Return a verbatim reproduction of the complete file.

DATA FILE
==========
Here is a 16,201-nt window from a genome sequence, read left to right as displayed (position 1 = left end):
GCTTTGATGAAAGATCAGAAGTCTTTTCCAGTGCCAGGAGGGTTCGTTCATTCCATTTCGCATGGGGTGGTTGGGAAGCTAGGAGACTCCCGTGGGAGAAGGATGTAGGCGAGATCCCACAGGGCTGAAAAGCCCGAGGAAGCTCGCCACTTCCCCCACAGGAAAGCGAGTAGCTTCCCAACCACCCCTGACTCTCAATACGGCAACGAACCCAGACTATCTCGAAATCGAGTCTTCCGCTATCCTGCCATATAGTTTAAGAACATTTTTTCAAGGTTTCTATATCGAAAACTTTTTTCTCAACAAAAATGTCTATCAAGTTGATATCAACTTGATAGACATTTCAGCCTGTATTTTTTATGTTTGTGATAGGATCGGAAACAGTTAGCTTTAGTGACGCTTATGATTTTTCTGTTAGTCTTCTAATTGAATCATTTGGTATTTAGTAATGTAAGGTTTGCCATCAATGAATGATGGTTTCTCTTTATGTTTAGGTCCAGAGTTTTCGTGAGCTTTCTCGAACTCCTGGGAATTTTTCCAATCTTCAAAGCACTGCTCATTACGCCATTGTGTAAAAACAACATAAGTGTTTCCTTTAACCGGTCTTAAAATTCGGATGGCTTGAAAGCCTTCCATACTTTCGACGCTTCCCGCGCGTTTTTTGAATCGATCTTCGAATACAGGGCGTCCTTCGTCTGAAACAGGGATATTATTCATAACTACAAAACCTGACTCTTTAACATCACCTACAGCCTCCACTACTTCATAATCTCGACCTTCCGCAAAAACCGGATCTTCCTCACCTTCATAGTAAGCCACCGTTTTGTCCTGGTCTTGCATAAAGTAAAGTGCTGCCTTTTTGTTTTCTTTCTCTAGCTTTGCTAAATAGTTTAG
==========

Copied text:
Here is a 16,201-nt window from a genome sequence, read left to right as displayed (position 1 = left end):
GCTTTGATGAAAGATCAGAAGTCTTTTCCAGTGCCAGGAGGGTTCGTTCATTCCATTTCGCATGGGGTGGTTGGGAAGCTAGGAGACTCCCGTGGGAGAAGGATGTAGGCGAGATCCCACAGGGCTGAAAAGCCCGAGGAAGCTCGCCACTTCCCCCACAGGAAAGCGAGTAGCTTCCCAACCACCCCTGACTCTCAATACGGCAACGAACCCAGACTATCTCGAAATCGAGTCTTCCGCTATCCTGCCATATAGTTTAAGAACATTTTTTCAAGGTTTCTATATCGAAAACTTTTTTCTCAACAAAAATGTCTATCAAGTTGATATCAACTTGATAGACATTTCAGCCTGTATTTTTTATGTTTGTGATAGGATCGGAAACAGTTAGCTTTAGTGACGCTTATGATTTTTCTGTTAGTCTTCTAATTGAATCATTTGGTATTTAGTAATGTAAGGTTTGCCATCAATGAATGATGGTTTCTCTTTATGTTTAGGTCCAGAGTTTTCGTGAGCTTTCTCGAACTCCTGGGAATTTTTCCAATCTTCAAAGCACTGCTCATTACGCCATTGTGTAAAAACAACATAAGTGTTTCCTTTAACCGGTCTTAAAATTCGGATGGCTTGAAAGCCTTCCATACTTTCGACGCTTCCCGCGCGTTTTTTGAATCGATCTTCGAATACAGGGCGTCCTTCGTCTGAAACAGGGATATTATTCATAACTACAAAACCTGACTCTTTAACATCACCTACAGCCTCCACTACTTCATAATCTCGACCTTCCGCAAAAACCGGATCTTCCTCACCTTCATAGTAAGCCACCGTTTTGTCCTGGTCTTGCATAAAGTAAAGTGCTGCCTTTTTGTTTTCTTTCTCTAGCTTTGCTAAATAGTTTAG